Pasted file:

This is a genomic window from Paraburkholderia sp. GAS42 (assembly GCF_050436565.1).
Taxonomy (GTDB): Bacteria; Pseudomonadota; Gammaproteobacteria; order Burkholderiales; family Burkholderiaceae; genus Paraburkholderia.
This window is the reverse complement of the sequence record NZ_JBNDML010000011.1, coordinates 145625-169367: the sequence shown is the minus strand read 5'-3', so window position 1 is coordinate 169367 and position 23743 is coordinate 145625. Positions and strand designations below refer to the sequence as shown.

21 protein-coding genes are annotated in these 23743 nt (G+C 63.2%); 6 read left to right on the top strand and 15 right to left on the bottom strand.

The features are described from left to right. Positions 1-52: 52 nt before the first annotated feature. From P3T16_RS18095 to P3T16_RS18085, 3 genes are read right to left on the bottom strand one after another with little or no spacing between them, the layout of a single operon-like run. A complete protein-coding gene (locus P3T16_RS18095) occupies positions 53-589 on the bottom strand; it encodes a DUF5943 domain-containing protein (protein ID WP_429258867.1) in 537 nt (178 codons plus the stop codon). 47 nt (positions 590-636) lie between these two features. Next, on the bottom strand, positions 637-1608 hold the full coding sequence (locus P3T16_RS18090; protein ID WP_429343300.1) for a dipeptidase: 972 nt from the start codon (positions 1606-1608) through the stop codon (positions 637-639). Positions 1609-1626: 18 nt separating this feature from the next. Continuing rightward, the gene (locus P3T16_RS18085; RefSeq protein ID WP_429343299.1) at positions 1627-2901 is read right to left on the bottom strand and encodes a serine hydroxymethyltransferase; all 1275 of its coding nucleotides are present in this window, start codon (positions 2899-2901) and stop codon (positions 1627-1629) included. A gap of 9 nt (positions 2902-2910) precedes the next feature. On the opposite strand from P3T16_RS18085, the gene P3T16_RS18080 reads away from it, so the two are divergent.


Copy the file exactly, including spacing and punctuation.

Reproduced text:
This is a genomic window from Paraburkholderia sp. GAS42 (assembly GCF_050436565.1).
Taxonomy (GTDB): Bacteria; Pseudomonadota; Gammaproteobacteria; order Burkholderiales; family Burkholderiaceae; genus Paraburkholderia.
This window is the reverse complement of the sequence record NZ_JBNDML010000011.1, coordinates 145625-169367: the sequence shown is the minus strand read 5'-3', so window position 1 is coordinate 169367 and position 23743 is coordinate 145625. Positions and strand designations below refer to the sequence as shown.

21 protein-coding genes are annotated in these 23743 nt (G+C 63.2%); 6 read left to right on the top strand and 15 right to left on the bottom strand.

The features are described from left to right. Positions 1-52: 52 nt before the first annotated feature. From P3T16_RS18095 to P3T16_RS18085, 3 genes are read right to left on the bottom strand one after another with little or no spacing between them, the layout of a single operon-like run. A complete protein-coding gene (locus P3T16_RS18095) occupies positions 53-589 on the bottom strand; it encodes a DUF5943 domain-containing protein (protein ID WP_429258867.1) in 537 nt (178 codons plus the stop codon). 47 nt (positions 590-636) lie between these two features. Next, on the bottom strand, positions 637-1608 hold the full coding sequence (locus P3T16_RS18090; protein ID WP_429343300.1) for a dipeptidase: 972 nt from the start codon (positions 1606-1608) through the stop codon (positions 637-639). Positions 1609-1626: 18 nt separating this feature from the next. Continuing rightward, the gene (locus P3T16_RS18085; RefSeq protein ID WP_429343299.1) at positions 1627-2901 is read right to left on the bottom strand and encodes a serine hydroxymethyltransferase; all 1275 of its coding nucleotides are present in this window, start codon (positions 2899-2901) and stop codon (positions 1627-1629) included. A gap of 9 nt (positions 2902-2910) precedes the next feature. On the opposite strand from P3T16_RS18085, the gene P3T16_RS18080 reads away from it, so the two are divergent.